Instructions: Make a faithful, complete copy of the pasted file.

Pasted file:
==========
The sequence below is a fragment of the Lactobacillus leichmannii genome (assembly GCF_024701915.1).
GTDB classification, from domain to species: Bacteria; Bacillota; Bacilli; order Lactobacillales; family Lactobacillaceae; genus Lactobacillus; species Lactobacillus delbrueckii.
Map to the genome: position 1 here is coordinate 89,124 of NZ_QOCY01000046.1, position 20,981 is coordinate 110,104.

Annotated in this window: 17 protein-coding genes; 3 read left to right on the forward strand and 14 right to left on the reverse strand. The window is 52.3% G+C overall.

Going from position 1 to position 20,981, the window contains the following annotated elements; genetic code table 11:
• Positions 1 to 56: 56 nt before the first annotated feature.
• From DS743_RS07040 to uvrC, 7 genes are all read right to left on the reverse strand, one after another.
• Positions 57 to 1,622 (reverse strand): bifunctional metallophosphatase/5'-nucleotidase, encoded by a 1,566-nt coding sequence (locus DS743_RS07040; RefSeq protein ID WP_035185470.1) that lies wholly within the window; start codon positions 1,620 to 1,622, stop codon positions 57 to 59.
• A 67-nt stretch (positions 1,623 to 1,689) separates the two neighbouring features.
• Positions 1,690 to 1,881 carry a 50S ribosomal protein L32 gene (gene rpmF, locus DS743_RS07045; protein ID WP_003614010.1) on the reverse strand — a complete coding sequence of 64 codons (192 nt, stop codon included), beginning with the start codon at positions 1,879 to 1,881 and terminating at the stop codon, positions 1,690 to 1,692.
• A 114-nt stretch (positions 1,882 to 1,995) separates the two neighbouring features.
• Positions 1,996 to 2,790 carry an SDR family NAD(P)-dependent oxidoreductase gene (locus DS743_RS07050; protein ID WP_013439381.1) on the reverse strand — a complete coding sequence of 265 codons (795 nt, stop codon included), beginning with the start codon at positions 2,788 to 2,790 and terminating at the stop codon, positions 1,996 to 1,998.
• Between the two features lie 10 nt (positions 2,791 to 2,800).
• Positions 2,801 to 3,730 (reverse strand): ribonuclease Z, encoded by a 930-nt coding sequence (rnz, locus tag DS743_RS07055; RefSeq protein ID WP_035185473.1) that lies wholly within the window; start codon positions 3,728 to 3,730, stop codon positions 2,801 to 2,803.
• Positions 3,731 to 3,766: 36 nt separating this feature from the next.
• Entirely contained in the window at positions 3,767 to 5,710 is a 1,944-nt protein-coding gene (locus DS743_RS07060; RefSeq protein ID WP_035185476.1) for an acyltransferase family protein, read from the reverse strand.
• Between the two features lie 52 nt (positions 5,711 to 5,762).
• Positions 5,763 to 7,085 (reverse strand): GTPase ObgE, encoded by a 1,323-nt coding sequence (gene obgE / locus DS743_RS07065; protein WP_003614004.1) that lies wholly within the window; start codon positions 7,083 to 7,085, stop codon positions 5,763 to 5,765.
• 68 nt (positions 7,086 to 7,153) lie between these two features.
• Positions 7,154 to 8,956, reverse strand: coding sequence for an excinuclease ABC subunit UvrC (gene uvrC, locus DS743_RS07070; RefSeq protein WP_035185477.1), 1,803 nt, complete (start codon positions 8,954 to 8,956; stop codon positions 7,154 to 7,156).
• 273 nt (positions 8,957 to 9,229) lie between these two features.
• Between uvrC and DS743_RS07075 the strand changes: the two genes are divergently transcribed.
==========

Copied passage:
The sequence below is a fragment of the Lactobacillus leichmannii genome (assembly GCF_024701915.1).
GTDB classification, from domain to species: Bacteria; Bacillota; Bacilli; order Lactobacillales; family Lactobacillaceae; genus Lactobacillus; species Lactobacillus delbrueckii.
Map to the genome: position 1 here is coordinate 89,124 of NZ_QOCY01000046.1, position 20,981 is coordinate 110,104.

Annotated in this window: 17 protein-coding genes; 3 read left to right on the forward strand and 14 right to left on the reverse strand. The window is 52.3% G+C overall.

Going from position 1 to position 20,981, the window contains the following annotated elements; genetic code table 11:
• Positions 1 to 56: 56 nt before the first annotated feature.
• From DS743_RS07040 to uvrC, 7 genes are all read right to left on the reverse strand, one after another.
• Positions 57 to 1,622 (reverse strand): bifunctional metallophosphatase/5'-nucleotidase, encoded by a 1,566-nt coding sequence (locus DS743_RS07040; RefSeq protein ID WP_035185470.1) that lies wholly within the window; start codon positions 1,620 to 1,622, stop codon positions 57 to 59.
• A 67-nt stretch (positions 1,623 to 1,689) separates the two neighbouring features.
• Positions 1,690 to 1,881 carry a 50S ribosomal protein L32 gene (gene rpmF, locus DS743_RS07045; protein ID WP_003614010.1) on the reverse strand — a complete coding sequence of 64 codons (192 nt, stop codon included), beginning with the start codon at positions 1,879 to 1,881 and terminating at the stop codon, positions 1,690 to 1,692.
• A 114-nt stretch (positions 1,882 to 1,995) separates the two neighbouring features.
• Positions 1,996 to 2,790 carry an SDR family NAD(P)-dependent oxidoreductase gene (locus DS743_RS07050; protein ID WP_013439381.1) on the reverse strand — a complete coding sequence of 265 codons (795 nt, stop codon included), beginning with the start codon at positions 2,788 to 2,790 and terminating at the stop codon, positions 1,996 to 1,998.
• Between the two features lie 10 nt (positions 2,791 to 2,800).
• Positions 2,801 to 3,730 (reverse strand): ribonuclease Z, encoded by a 930-nt coding sequence (rnz, locus tag DS743_RS07055; RefSeq protein ID WP_035185473.1) that lies wholly within the window; start codon positions 3,728 to 3,730, stop codon positions 2,801 to 2,803.
• Positions 3,731 to 3,766: 36 nt separating this feature from the next.
• Entirely contained in the window at positions 3,767 to 5,710 is a 1,944-nt protein-coding gene (locus DS743_RS07060; RefSeq protein ID WP_035185476.1) for an acyltransferase family protein, read from the reverse strand.
• Between the two features lie 52 nt (positions 5,711 to 5,762).
• Positions 5,763 to 7,085 (reverse strand): GTPase ObgE, encoded by a 1,323-nt coding sequence (gene obgE / locus DS743_RS07065; protein WP_003614004.1) that lies wholly within the window; start codon positions 7,083 to 7,085, stop codon positions 5,763 to 5,765.
• 68 nt (positions 7,086 to 7,153) lie between these two features.
• Positions 7,154 to 8,956, reverse strand: coding sequence for an excinuclease ABC subunit UvrC (gene uvrC, locus DS743_RS07070; RefSeq protein WP_035185477.1), 1,803 nt, complete (start codon positions 8,954 to 8,956; stop codon positions 7,154 to 7,156).
• 273 nt (positions 8,957 to 9,229) lie between these two features.
• Between uvrC and DS743_RS07075 the strand changes: the two genes are divergently transcribed.